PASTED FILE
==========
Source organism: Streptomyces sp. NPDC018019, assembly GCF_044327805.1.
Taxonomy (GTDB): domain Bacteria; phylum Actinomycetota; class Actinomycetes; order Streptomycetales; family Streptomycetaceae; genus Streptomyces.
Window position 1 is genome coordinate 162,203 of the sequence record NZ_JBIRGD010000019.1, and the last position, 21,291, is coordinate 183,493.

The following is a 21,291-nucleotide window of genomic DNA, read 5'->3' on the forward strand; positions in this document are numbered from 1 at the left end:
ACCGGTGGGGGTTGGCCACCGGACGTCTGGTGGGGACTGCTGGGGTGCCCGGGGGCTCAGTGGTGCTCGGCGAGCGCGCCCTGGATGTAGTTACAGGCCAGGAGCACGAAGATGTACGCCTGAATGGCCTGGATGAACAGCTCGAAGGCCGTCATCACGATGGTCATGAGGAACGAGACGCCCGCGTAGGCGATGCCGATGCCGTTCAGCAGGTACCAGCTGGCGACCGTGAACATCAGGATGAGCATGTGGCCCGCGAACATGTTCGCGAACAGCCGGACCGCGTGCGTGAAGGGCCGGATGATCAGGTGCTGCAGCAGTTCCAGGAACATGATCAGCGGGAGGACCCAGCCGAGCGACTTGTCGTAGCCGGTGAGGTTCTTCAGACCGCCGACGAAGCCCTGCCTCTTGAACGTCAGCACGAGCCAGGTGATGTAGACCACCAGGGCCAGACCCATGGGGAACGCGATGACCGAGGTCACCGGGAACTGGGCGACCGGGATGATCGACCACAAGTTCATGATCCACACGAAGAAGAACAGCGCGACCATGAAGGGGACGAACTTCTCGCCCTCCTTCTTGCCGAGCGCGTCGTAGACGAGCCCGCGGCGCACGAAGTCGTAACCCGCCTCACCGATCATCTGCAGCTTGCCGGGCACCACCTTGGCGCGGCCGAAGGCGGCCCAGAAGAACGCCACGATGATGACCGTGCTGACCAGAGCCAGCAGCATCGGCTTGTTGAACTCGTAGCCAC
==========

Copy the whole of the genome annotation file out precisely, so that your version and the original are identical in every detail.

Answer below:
Source organism: Streptomyces sp. NPDC018019, assembly GCF_044327805.1.
Taxonomy (GTDB): domain Bacteria; phylum Actinomycetota; class Actinomycetes; order Streptomycetales; family Streptomycetaceae; genus Streptomyces.
Window position 1 is genome coordinate 162,203 of the sequence record NZ_JBIRGD010000019.1, and the last position, 21,291, is coordinate 183,493.

The following is a 21,291-nucleotide window of genomic DNA, read 5'->3' on the forward strand; positions in this document are numbered from 1 at the left end:
ACCGGTGGGGGTTGGCCACCGGACGTCTGGTGGGGACTGCTGGGGTGCCCGGGGGCTCAGTGGTGCTCGGCGAGCGCGCCCTGGATGTAGTTACAGGCCAGGAGCACGAAGATGTACGCCTGAATGGCCTGGATGAACAGCTCGAAGGCCGTCATCACGATGGTCATGAGGAACGAGACGCCCGCGTAGGCGATGCCGATGCCGTTCAGCAGGTACCAGCTGGCGACCGTGAACATCAGGATGAGCATGTGGCCCGCGAACATGTTCGCGAACAGCCGGACCGCGTGCGTGAAGGGCCGGATGATCAGGTGCTGCAGCAGTTCCAGGAACATGATCAGCGGGAGGACCCAGCCGAGCGACTTGTCGTAGCCGGTGAGGTTCTTCAGACCGCCGACGAAGCCCTGCCTCTTGAACGTCAGCACGAGCCAGGTGATGTAGACCACCAGGGCCAGACCCATGGGGAACGCGATGACCGAGGTCACCGGGAACTGGGCGACCGGGATGATCGACCACAAGTTCATGATCCACACGAAGAAGAACAGCGCGACCATGAAGGGGACGAACTTCTCGCCCTCCTTCTTGCCGAGCGCGTCGTAGACGAGCCCGCGGCGCACGAAGTCGTAACCCGCCTCACCGATCATCTGCAGCTTGCCGGGCACCACCTTGGCGCGGCCGAAGGCGGCCCAGAAGAACGCCACGATGATGACCGTGCTGACCAGAGCCAGCAGCATCGGCTTGTTGAACTCGTAGCCAC